So in these extreme close-up shots what appears to be thousandths of an inch movement could develop into an inch or two at 25 yards.


Grumpy
 

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Pardon me, fellows.

It's not slide movement. That is a 'red herring'. Slide movement is straight back relative to the frame, and usually delayed by locked-breech mechanisms. That's not what we're looking at.


The important thing to consider is the gun's rotation in the hand. The whole gun and the hand. Frame, slide, barrel, hand and everything rotating upward together. Only 0.005" muzzle rise makes a 1" difference on target.




I know you are all new to this, but upward rotation in the hand is part of handgun technology known since the 1700's with flintlock pistols.

We all know RIFLE sights make the barrel point upward, because the trajectory of a bullet needs to travel upward so gravity can pull it back down to target level 100 yards (or more) away.

But a handgun isn't a rifle because typical traditional handguns are held in the hand(s) which rotate on the wrist. [The Chiappa Rhino is the exception here, that's why I say 'Traditional' handgun, the Rhino barrel is mounted low so it rotates differently.] Traditional handguns and the whole hand begin upward rotation as soon as the bullet begins to move. This has been known for centuries. It may be new to you, but it has been known since Grandpa was born.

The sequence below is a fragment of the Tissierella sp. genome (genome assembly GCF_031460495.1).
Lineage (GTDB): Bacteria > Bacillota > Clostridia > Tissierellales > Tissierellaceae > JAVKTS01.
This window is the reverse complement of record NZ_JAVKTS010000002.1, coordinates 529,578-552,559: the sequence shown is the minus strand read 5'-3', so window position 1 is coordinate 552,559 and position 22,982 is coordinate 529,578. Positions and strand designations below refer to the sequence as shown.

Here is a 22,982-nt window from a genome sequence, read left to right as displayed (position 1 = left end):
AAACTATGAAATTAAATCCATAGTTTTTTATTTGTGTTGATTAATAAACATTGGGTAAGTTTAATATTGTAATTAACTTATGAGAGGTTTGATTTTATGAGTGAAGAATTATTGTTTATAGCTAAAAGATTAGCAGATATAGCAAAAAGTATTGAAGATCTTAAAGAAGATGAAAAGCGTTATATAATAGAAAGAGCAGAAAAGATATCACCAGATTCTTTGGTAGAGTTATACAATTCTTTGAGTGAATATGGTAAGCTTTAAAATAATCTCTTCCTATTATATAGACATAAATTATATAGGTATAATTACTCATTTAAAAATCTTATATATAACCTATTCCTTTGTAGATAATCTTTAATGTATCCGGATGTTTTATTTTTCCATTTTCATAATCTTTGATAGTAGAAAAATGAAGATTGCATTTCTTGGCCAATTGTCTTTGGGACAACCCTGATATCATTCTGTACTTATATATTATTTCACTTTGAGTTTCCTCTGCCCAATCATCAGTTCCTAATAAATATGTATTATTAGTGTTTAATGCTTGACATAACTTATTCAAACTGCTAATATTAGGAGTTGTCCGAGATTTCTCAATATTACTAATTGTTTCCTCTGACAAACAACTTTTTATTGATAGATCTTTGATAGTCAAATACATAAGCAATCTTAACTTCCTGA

Very slight upward movement at the muzzle translates to inches of movement on the target. With a 5" barrel, 0.005" rise of muzzle raises point of impact 1" at a target 25 yards away. Do the math, if you're good at trigonometry.


I know many of you will argue against that, based on nothing more than what you THOUGHT happens during handgun discharge. I urge you to reconsider.
 

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Muzzle jump with a handgun.....

Trigger Creep is correct! When a the back of a fired cartridge slams against the breech face, the gun will try to rotate and the barrel will lift upward since the gun hand is lower than the bore axis. This is one reason why using a high grip helps to reduce the effects of recoil and muzzle lift..... I always had a problem using the "plow handle" lower grip of a Ruger .44 Blackhawk.... With stout magnum loads, the gun always shifted in my grip under recoil!